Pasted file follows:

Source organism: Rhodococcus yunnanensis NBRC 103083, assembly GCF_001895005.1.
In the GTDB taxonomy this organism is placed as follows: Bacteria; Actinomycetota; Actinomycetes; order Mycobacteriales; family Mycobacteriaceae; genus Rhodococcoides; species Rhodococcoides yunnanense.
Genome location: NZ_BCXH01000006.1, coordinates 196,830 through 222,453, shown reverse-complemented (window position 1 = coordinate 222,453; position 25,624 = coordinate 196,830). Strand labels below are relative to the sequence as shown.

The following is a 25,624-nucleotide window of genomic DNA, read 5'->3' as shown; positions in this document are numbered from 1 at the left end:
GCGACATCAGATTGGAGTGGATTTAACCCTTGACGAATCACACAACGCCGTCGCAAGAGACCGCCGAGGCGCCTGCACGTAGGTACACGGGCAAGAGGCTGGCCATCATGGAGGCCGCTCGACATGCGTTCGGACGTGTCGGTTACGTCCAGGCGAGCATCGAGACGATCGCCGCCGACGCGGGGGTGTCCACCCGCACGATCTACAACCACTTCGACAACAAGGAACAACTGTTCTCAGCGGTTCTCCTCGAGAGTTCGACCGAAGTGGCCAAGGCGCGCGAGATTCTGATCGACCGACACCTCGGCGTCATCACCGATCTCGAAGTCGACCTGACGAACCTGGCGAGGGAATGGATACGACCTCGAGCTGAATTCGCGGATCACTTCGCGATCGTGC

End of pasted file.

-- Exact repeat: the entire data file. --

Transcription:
Source organism: Rhodococcus yunnanensis NBRC 103083, assembly GCF_001895005.1.
In the GTDB taxonomy this organism is placed as follows: Bacteria; Actinomycetota; Actinomycetes; order Mycobacteriales; family Mycobacteriaceae; genus Rhodococcoides; species Rhodococcoides yunnanense.
Genome location: NZ_BCXH01000006.1, coordinates 196,830 through 222,453, shown reverse-complemented (window position 1 = coordinate 222,453; position 25,624 = coordinate 196,830). Strand labels below are relative to the sequence as shown.

The following is a 25,624-nucleotide window of genomic DNA, read 5'->3' as shown; positions in this document are numbered from 1 at the left end:
GCGACATCAGATTGGAGTGGATTTAACCCTTGACGAATCACACAACGCCGTCGCAAGAGACCGCCGAGGCGCCTGCACGTAGGTACACGGGCAAGAGGCTGGCCATCATGGAGGCCGCTCGACATGCGTTCGGACGTGTCGGTTACGTCCAGGCGAGCATCGAGACGATCGCCGCCGACGCGGGGGTGTCCACCCGCACGATCTACAACCACTTCGACAACAAGGAACAACTGTTCTCAGCGGTTCTCCTCGAGAGTTCGACCGAAGTGGCCAAGGCGCGCGAGATTCTGATCGACCGACACCTCGGCGTCATCACCGATCTCGAAGTCGACCTGACGAACCTGGCGAGGGAATGGATACGACCTCGAGCTGAATTCGCGGATCACTTCGCGATCGTGC